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I’m not saying it’s a bad film, but it does get a little heavy handed in it’s delivery.  It is abundantly apparent that Connery isn’t a spring chicken, even showing a little grey on the temples but even at his advanced age, he still has some moves in him, ensuring that viewers are not let down by the lack of action.  If anything, this film ratchets up the action even more so than ever before tossing in a multitude of fight scenes, car chases and more in some of the most over-the-top sequences in any Bond film to date.

The film both succeeds and fails in it’s cast of villains in this one.  With Blofeld (this time played by Charles Gray) proving to be one of the best iterations of the Head of SPECTRE to this point.  Throwing off both Bond and the audience in his ‘death’ this film really shows just how cunning this nemesis can be.

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Where the film fails is the inclusion of a very strange assassin duo who go by Mr. Wint and Mr. Kidd.  They are an odd pair showing up in the most unbelievable times and seeming to be there just to push the story forward.  In a way they come across as somewhat of a morbid comic relief but lacking in the comedy side of things as they repeatedly murder people and try to dispatch Bond is some of the most inane and unbelievable ways possible. They seem to have a complete lack of conscious and could probably be more sociopaths than assassins. I won’t even discuss Bambi and Thumper…yeah there are villains in this named after the characters from the Disney film. They are…rather…acrobatic…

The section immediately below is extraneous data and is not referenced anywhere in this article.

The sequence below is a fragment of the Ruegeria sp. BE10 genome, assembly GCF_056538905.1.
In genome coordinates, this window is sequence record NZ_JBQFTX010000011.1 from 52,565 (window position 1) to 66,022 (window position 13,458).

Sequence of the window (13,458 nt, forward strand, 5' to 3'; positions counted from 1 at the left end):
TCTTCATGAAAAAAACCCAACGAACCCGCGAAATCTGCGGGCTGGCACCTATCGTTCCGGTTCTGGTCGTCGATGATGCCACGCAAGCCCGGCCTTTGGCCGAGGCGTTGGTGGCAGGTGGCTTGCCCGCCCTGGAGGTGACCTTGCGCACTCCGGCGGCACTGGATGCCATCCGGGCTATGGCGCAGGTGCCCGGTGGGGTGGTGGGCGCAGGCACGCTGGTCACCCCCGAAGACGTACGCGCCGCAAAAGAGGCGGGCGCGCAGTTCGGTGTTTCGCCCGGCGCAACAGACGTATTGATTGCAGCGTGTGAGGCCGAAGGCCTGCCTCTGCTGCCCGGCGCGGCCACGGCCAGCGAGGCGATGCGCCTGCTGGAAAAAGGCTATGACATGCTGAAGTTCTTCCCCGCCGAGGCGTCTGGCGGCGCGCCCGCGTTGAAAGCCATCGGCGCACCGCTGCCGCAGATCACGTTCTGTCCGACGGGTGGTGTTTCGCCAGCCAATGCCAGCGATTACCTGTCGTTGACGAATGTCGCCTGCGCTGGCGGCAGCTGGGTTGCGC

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The Bond girls in this one are pretty much wasted in the story as eye candy and do very little to move the plot forward or even provide much other than being eye candy.  The  only one that is worth anything outside of being eye-candy is Tiffany Case (played by Jill St. John).  Tiffany is a Diamond Smuggler who is chasing Bond just for the profit in the Diamond he is pretending to smuggle under the assumed name Peter Franks.  She is, like most of the good Bond Girls, a perfect match for Bond in her cunning nature.